The 3 reflective bands on the front of the helmet were made using Tamiya tape. The helmet was airbrushed with gloss white, having previously masked the hand that holds it. The central band was painted red and the other two were brushed with a mix of silver and white, trying to give it a slightly different glow that would represent the shininess of these bands. The knobs were painted blue, the earphone pads black, the cushion behind the head in brown and the different hoses and mask that are bundled inside the helmet in green. The attachment points for the chin strap in silver, the chin straps were cut from Tamiya tape and painted in blue. A buckle was scratchbuilt, painted silver and slid on one of the chinstraps. These straps were then glued inside the helmet.

I painted the palms of the hands and the nails using a lighter shade of skin color. I attached the left hand. The shoes were painted in black, with the shoelaces picked out drybrushing them in brown. Brown pastel was sanded and applied with a brush on the shoes, to represent some dirt.

The scarf (yellow for the V Brigada pilots) was brush painted (3 different coats to cover the green and add some shades).

As the V Brigada badges had to have some thickness (the one on the helmet was a sticker, the one on the jacket was a XXX) I printed them in paper, gave them a careful coat of Future to protect the ink and added them in place using white glue. Note: the head of the hawk should have been grey, not light blue.

I drybrushed some pastel dust in areas where there would be more wear/contact: around the zippers, pockets, etc. Some parts of the zippers, the antiG plug and the buckles were painted in silver.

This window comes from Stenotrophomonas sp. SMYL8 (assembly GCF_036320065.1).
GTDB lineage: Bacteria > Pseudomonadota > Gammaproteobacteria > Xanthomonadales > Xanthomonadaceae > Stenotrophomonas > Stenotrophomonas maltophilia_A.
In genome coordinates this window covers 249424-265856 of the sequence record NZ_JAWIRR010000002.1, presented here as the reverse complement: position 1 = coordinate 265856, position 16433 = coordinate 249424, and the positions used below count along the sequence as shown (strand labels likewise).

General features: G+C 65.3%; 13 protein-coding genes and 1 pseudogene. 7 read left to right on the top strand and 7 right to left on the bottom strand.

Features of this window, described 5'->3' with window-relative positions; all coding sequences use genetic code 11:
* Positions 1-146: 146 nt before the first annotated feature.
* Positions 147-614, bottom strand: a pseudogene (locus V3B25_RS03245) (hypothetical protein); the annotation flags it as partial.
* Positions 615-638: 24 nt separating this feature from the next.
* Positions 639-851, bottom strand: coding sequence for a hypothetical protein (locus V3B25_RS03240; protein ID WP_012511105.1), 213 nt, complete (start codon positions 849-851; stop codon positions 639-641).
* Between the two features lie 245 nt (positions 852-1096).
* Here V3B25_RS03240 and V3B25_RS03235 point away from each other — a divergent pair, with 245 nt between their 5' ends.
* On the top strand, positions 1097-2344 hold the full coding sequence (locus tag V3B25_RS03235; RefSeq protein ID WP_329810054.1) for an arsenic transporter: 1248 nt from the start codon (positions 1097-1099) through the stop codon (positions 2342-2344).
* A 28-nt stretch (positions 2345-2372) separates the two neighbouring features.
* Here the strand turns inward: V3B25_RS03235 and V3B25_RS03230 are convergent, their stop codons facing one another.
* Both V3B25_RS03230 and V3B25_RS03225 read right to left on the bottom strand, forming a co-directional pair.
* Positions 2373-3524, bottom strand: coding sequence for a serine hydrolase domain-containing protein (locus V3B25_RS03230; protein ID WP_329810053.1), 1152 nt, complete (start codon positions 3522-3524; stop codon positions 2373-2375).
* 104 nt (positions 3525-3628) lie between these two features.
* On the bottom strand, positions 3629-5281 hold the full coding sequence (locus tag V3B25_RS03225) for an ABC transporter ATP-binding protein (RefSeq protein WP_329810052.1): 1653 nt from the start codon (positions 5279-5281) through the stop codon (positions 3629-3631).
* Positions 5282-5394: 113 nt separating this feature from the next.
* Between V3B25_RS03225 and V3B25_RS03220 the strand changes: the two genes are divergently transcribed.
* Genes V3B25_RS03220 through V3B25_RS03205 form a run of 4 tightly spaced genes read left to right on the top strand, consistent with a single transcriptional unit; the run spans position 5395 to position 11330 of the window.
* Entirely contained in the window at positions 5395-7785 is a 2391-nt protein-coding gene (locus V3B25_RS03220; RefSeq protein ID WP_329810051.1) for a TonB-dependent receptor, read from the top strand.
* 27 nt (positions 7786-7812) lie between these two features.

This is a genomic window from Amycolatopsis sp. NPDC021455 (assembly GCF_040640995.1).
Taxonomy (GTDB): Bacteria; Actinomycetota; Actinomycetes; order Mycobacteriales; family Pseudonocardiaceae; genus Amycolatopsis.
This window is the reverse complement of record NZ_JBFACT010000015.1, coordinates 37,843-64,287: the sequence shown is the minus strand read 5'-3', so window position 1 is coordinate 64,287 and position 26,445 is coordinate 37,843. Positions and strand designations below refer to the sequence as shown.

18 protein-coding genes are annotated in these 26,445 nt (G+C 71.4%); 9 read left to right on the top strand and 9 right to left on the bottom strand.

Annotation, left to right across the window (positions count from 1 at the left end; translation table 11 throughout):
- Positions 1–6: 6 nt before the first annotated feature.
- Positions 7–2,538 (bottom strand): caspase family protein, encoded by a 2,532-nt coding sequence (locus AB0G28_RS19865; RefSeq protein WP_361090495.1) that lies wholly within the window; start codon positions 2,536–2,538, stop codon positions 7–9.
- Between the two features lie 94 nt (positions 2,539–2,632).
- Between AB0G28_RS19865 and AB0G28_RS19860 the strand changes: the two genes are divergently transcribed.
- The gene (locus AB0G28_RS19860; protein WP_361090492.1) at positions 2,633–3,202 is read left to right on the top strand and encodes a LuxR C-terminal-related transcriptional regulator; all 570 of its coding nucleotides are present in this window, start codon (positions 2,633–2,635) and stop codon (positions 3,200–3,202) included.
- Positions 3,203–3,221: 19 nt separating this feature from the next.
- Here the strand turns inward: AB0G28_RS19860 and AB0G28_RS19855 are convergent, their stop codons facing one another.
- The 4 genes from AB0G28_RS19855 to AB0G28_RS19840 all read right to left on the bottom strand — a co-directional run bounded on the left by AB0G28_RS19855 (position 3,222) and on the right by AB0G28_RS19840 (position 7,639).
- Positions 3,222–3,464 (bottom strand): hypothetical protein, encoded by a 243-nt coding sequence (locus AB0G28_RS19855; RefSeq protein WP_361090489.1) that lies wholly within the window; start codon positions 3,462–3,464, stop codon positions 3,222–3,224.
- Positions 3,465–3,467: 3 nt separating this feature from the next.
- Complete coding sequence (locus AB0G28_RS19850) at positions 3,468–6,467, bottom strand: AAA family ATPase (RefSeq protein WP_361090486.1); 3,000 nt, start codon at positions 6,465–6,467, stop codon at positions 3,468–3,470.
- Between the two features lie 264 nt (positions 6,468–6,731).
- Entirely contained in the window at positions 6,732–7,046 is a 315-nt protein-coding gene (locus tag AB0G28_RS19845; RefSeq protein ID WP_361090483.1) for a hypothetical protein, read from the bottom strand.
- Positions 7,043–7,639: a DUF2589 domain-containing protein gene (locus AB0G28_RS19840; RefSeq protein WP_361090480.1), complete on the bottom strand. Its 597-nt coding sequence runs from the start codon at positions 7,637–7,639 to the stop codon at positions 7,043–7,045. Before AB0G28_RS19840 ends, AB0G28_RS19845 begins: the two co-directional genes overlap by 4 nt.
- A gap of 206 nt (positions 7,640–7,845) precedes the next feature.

A difficult task was to make the cord/handle on the left side of the floating vest. I took a piece of stretched plastic (I always keep the ones from the price tags when we by clothes) and added drops of plastic glue at intervals to represent the little yellow beads. I took three or four different nights to add different layers of glue to get an acceptable (at least, for me!) size and shape for those beads. It is a very fragile structure and carefully painted it in yellow and attached it to the side of the vest.

I gave the whole pilot (except for the helmet) a good coat with matt clear varnish. The helmet was given a couple of coats of Future with a brush to further protect the badge and the reflective bands. And a drop of Future on the eyes

Finally, I added the head, the hand with the helmet and the shoes. The pilot was finished but I wanted to have it standing without fear that it would fall and break.

My good friend Dave from Hornet Hobbies in Toronto suggested using 400-grit sandpaper to represent pavement and I painted with 5 (!) different coats a wooden base. I dirtied the sandpaper in parallel lines and then I brushed a thick layer of matt clear varnish. I made a couple of little holes in the sandpaper, glued it to the base and when dry, I attached the pilot to the base thru those holes using instant glue.

The Skyhawk pictured behind the pilot is my heavily modified 1/48th Esci A4-M (converted to A4-B C-214 with overpainted brown 1982 ID band on tail and wings).

Pilot in front of the somehow inaccurate artwork of the Hobbycraft A4-B kit.


It took me practically 2 months to complete this project. But 20 years to start it! I am quite happy with the  results.

Again, thanks Tony! 


Tony Zelaya

Falklands War - Air Forces (Osprey, 1983). Only relatively good for the pilot figures/paintings. The rest of the book is extremely inaccurate. It shows that it was written immediately after the war.

Halcones de Malvinas – Pablo Carballo (Ediciones Argentinidad, 2004)

A-4P/C Skyhawk – Cettolo, Marino, Mosquera & nunez Padin (Nunez Padin, 1997)

Pablo Calcaterra

November 2008